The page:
"Attempted eradication using sophisticated technology and the best firearms possible,” is the way he describes his company's primary mission,

In other words, Pinkston and company are doing what most consider an impossible mission — effectively eradicating feral hogs "one farm at a time.

"Over the last seven years we have made great progress in eliminating feral hog problems on farms by utilizing military techniques, high technology and proprietary equipment we have developed,” Pinkston said. “Our mission is very clear and we take that mission very seriously," he told Farm Press. "I was raised on a pig farm and learned at an early age how intelligent and adaptive these creatures can be. They have also learned to be very destructive in the wild when it comes to foraging for food."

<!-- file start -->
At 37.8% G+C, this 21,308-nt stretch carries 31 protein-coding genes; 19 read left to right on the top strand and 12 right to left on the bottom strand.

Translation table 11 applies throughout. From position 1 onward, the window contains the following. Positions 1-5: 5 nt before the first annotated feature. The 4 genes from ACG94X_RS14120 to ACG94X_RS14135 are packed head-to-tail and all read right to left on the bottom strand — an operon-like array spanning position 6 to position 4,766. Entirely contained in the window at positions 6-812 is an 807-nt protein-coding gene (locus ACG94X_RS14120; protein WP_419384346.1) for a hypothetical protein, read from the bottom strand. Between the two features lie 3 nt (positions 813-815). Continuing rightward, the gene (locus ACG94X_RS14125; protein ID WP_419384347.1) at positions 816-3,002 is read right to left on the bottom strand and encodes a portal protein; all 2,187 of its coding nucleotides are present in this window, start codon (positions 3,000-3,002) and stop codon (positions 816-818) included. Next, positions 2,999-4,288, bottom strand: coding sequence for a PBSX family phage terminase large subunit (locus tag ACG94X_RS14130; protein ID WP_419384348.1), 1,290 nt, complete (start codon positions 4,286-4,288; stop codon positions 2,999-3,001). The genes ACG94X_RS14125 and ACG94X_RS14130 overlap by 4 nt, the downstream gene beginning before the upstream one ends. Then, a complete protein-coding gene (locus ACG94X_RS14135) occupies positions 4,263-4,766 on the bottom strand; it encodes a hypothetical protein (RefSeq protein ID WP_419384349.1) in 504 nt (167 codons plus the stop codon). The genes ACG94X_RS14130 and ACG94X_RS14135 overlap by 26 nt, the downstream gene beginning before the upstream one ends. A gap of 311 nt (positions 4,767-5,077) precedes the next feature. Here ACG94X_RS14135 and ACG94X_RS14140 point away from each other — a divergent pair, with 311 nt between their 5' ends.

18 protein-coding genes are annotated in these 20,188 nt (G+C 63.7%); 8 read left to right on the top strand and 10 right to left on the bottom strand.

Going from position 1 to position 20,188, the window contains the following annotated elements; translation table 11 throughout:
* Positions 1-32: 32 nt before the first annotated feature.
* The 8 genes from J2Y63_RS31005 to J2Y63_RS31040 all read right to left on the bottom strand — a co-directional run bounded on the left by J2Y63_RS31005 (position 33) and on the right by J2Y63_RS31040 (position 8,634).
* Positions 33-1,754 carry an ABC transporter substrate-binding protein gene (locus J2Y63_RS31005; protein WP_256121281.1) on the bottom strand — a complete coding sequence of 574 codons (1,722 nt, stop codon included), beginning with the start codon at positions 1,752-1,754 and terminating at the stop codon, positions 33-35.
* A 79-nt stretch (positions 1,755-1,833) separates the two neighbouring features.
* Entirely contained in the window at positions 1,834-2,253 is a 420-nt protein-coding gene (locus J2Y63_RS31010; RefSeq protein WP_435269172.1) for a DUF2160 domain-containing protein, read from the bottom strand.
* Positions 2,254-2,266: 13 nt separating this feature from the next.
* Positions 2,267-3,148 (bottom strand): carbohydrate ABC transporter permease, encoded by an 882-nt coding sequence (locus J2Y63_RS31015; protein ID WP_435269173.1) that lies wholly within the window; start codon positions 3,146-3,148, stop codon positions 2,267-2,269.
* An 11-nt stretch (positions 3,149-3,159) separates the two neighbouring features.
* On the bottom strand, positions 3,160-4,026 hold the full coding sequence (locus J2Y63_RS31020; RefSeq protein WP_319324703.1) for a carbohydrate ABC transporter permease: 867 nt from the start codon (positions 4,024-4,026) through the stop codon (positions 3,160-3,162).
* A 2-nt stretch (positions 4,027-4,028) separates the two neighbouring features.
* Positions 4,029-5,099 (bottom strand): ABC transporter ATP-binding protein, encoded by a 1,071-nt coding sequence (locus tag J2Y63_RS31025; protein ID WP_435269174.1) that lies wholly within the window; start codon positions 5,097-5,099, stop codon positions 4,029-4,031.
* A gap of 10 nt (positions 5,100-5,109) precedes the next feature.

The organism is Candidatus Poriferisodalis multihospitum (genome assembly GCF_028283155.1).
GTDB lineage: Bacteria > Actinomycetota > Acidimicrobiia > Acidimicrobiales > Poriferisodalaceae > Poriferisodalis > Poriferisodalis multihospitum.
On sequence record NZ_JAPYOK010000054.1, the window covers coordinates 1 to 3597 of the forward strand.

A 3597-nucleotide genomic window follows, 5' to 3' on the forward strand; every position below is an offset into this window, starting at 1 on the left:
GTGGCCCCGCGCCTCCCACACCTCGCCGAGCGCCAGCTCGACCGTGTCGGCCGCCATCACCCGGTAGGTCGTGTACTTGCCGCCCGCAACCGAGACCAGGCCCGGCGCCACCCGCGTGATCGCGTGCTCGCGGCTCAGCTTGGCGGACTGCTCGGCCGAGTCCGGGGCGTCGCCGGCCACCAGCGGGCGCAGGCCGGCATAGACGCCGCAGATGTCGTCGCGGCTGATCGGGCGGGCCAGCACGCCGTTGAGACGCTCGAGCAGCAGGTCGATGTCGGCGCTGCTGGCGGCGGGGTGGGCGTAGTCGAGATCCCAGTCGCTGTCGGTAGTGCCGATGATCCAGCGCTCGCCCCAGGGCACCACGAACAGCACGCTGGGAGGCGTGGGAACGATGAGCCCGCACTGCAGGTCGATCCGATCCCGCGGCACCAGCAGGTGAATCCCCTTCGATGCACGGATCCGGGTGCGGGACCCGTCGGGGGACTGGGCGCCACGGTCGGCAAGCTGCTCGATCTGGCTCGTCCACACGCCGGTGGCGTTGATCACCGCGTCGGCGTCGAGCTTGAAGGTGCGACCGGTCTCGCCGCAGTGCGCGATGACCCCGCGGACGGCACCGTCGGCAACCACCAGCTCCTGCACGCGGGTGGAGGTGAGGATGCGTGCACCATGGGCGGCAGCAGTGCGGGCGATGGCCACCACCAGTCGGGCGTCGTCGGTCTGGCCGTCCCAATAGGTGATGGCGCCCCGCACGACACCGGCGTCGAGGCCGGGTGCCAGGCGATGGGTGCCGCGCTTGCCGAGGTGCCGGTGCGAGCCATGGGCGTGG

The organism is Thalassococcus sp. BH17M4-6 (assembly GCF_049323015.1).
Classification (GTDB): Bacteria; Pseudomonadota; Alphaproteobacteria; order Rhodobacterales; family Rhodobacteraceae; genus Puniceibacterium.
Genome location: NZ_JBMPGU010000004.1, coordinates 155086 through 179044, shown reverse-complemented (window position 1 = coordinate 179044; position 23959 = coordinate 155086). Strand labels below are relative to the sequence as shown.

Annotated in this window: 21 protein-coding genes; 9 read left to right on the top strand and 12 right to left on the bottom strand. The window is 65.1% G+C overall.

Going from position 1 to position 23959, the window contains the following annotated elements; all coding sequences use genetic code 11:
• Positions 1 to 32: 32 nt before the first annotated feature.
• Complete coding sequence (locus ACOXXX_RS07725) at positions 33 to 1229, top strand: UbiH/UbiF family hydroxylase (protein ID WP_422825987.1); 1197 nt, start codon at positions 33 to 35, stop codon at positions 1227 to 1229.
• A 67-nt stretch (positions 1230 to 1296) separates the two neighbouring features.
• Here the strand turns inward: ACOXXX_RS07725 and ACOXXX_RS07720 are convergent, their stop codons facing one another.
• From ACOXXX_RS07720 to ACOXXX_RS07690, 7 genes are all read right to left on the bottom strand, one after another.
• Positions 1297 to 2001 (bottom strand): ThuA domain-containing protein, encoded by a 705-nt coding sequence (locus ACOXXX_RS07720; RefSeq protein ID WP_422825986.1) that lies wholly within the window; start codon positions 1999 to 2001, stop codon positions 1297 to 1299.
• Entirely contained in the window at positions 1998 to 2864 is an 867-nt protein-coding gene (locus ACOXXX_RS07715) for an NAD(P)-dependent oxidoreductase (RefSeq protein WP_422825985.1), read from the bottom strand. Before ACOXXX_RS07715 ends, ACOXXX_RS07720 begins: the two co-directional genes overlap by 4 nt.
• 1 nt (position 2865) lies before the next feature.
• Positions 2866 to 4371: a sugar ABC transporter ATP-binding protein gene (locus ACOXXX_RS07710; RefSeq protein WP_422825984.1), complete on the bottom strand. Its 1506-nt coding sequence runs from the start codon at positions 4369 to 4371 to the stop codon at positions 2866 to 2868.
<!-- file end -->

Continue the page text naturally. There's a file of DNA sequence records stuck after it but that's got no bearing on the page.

Indeed. In Texas alone, where feral swine populations have grown to well over two million, making it the number one state for hog-related problems, officials have estimated feral hogs cause in excess of $52 million in damages to agriculture each year either directly or indirectly. In addition, Texas farmers and ranchers spend an estimated $7 million a year in efforts to control and manage wild hog populations. While those efforts are paying some dividends, wildlife specialists at Texas A&M report hunting and trapping of the creatures in Texas is far from turning the tide on increased growth of wild hog populations or the amount of damage they do each year.